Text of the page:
When Tony emailed out the trip plan to me, the sole punter, there were strict instructions to meet at platform 9 at 7.30am Saturday with my car. Since I was still struggling with daylight saving, my thought was pretty much ‘Struth! Tell him he’s dreaming.’ At 7.32am my clapped out wannabe Holden Barina screeched into the platform 9 carpark, narrowly avoiding a convoy of buses. Tony the fearless leader looked a bit alarmed. Infused with fresh caffeine, I drove us swiftly to the Ngatiawa roadend. White-knuckled Tony was probably wishing he’d driven his Ford (but it was parked in by his flatmates’ stuffed Commodore, another Holden nightmare).
From the roadend we briskly crossed the stream seven times and had a quick snack to prepare for the ascent to Kapakapanui hut. Tony set the pace of a two stroke engine at full throttle, until I casually reminded him this was a Medium tramp – it was allowed to be 20% brain, 30% muscle, 50% fun and 10% luck.
After a short break to gaze at Kapiti Island, the rest of the ascent to Kapakapanui hut was gentle and we chatted and walked at a solid Medium pace, checking our location on the map occasionally (the 20% brain part of tramping). Kapakapanui hut was chocka with serenity. So we lunched, contemplated the serenity and read the hut literature. Tony read a historical poster about the quickest route to the Waikanae pub, I read animal stories.
After lunch we set off into the mist a bit before midday, ambling through the cloud forest and occasionally stumbling in the mud. Just after Kapakapanui trig we reached the junction. Here we turned off towards Renata hut, another 3-4 hours away – this part of the route was red-line territory for me. We started descending through some boggy open tussock. With the clag, we could have been anywhere on the Tararua tops! Soon we were plunging down a narrow streambed/track fringed by wet leatherwood (i.e. 10% luck if you managed not to slip). The vibe of the thing was surprisingly rugged and exhilarating (i.e. 50% fun). After a 300m descent, we started heading gradually up and along through lush mossy cloud forest with swirling mist. A view of Kapiti Island had me momentarily disorientated until the map and compass came out. Soon we saw some spent bullet cartridges lying on the ground and heard the roar of 4WD engines. With this and its’ 4WD donuts, the first Maymorn Junction was chocka with culture.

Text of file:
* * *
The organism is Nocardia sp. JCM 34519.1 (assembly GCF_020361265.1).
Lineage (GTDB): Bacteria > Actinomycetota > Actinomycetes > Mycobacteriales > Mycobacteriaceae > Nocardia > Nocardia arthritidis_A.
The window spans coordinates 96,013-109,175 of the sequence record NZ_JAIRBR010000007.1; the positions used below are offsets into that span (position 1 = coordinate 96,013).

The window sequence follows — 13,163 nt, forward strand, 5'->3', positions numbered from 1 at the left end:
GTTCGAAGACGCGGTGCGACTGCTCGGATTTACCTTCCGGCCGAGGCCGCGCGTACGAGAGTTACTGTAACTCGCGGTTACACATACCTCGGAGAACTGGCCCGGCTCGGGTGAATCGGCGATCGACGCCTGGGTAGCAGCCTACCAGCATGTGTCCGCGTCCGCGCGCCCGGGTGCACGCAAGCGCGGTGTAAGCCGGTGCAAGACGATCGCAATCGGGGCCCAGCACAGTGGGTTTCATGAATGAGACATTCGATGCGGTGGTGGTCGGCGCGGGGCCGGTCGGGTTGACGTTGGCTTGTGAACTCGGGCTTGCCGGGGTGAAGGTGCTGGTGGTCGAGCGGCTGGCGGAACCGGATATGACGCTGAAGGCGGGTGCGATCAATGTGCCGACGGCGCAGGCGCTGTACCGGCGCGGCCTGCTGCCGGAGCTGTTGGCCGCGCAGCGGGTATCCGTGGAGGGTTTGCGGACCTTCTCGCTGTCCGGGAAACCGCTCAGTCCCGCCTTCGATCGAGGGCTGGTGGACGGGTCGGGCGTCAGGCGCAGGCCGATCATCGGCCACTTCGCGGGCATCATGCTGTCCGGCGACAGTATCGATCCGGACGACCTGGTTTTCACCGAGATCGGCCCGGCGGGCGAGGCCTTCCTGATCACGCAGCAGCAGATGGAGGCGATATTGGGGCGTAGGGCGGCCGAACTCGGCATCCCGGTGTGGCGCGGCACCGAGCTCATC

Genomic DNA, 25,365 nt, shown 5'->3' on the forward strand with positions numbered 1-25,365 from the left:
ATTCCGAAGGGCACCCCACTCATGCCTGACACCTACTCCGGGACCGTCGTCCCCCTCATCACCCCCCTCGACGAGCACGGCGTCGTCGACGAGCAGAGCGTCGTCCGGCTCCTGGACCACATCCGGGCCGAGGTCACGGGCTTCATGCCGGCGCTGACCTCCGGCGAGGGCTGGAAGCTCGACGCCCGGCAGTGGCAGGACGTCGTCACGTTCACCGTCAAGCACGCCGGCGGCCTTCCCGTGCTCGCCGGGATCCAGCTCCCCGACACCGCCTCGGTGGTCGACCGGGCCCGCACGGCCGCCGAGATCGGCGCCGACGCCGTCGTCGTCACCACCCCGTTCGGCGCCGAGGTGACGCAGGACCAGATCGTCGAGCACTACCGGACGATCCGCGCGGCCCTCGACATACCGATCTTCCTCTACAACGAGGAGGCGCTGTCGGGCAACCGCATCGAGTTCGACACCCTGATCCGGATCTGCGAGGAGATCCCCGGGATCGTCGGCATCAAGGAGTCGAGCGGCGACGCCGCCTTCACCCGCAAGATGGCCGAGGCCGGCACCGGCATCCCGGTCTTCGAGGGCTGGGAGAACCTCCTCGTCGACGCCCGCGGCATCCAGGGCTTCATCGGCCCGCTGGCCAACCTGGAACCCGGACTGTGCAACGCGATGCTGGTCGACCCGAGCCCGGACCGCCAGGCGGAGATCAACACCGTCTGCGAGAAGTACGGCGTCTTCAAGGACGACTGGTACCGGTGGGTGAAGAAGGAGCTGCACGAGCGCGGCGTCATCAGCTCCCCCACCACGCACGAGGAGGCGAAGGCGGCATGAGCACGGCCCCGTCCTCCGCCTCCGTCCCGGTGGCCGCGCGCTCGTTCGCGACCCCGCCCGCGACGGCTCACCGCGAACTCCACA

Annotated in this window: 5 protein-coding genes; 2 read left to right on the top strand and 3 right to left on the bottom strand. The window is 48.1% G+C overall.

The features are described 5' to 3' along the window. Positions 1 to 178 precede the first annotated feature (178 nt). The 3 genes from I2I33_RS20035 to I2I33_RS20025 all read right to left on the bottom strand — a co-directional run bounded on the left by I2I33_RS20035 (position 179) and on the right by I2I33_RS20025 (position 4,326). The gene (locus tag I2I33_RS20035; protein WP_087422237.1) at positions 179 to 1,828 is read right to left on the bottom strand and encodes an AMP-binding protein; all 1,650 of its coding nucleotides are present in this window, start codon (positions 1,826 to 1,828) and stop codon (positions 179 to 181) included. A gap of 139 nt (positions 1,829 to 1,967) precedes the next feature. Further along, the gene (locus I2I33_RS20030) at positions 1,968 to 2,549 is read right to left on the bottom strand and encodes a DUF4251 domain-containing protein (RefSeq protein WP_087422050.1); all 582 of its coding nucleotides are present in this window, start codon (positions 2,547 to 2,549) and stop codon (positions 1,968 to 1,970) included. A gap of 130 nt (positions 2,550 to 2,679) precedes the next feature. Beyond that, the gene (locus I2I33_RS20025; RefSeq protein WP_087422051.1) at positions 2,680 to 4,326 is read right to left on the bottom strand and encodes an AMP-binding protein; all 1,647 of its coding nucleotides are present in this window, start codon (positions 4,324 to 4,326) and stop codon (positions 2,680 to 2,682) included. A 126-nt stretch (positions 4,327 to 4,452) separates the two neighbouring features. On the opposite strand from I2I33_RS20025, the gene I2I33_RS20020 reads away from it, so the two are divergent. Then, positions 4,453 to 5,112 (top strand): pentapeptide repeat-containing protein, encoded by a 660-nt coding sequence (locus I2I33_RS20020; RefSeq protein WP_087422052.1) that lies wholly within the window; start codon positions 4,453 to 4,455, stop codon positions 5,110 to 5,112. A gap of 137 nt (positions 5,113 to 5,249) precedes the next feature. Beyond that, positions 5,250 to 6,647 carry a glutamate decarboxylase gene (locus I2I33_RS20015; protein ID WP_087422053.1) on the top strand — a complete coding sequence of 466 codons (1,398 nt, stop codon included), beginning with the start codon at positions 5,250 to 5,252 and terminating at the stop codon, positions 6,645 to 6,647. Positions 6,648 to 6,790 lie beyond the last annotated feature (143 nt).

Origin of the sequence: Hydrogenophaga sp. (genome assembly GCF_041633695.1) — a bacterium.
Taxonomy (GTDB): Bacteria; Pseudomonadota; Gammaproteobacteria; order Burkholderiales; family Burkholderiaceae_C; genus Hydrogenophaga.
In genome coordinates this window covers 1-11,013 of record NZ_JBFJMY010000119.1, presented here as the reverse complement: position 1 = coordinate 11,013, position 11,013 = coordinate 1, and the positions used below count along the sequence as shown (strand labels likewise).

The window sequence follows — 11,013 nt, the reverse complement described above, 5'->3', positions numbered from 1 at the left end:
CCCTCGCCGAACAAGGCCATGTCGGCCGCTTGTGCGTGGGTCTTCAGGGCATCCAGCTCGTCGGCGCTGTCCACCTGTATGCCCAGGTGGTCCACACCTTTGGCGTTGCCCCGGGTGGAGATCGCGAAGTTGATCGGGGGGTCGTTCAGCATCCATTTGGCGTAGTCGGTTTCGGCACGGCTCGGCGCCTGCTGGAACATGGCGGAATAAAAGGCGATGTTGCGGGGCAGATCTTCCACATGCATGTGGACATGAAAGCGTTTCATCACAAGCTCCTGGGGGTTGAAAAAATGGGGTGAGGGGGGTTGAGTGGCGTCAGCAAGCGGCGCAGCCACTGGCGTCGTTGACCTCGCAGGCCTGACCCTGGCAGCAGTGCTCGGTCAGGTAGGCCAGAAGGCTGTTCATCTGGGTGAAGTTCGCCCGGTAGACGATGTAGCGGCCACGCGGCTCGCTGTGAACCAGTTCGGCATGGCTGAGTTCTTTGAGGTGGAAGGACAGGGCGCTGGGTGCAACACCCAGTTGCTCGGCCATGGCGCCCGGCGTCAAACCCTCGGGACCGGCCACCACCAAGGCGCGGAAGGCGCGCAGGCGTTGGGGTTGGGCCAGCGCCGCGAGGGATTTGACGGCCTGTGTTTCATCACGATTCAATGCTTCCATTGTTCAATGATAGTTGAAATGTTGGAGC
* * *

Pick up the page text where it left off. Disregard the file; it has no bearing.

The next part was a pleasant descent with a bit of rain starting, enough to put on the Gore-Tex. Sometime along the flat stretch, I realised there was a second Maymorn Junction marked on my older map and a track heading south. Something to check out on our return tomorrow, as the rain was getting steadily heavier.
We arrived at the mostly empty Renata hut in 3hrs 15minutes (from the Kapakapanui junction), about 4.30pm. Resident rats and previous tramper’s had left signs of their presence. Renata hut was chock-full of culture and serenity. There was even a proper surgical mattress for Tony (a medical man in his day job) to sleep on – once he’d cleared the rat shit from it he took it straight to the pool room! My mattress was also pretty cosy. After a wee explore and stretch, we chilled for a bit and then got into the business of cooking dinner. Tony had delegated dessert to me and he’d brought the main (but forgot cooking oil). When it was cooked up in the three billies, ‘what do you call this?’ was the inevitable question. ‘Pasta with tomatoes, vegetables and sausages. No seasoning though.’ Dessert was afghans and Whittaker’s dark mint chocolate. Awesome kai.
We fell asleep to steady rain and awoke to the same. No rats were seen or heard overnight. The rain had eased a lot by our 8am departure so off we briskly strolled and had passed the old marked track before I remembered to look for it. Oh well…another time. The track was noticeably wetter and conditions were mistier today though our travel time was much the same. Kapakapanui was partly obscured by cloud. Serenity prevailed. We heard some voices as we neared Kapakapanui junction…possibly the EM group. But they had disappeared into the mist so we saw no sign of them apart from a few slippy footprints as we steadily descended the steeper part of the Kapakapanui loop, getting warmer and drier. The stream was not noticeably higher and we arrived back at the car in shorts and t-shirts at 2pm. Thanks to Tony for expertly leading an enjoyable tramp.
Please note: no photocopiers were damaged during this tramp.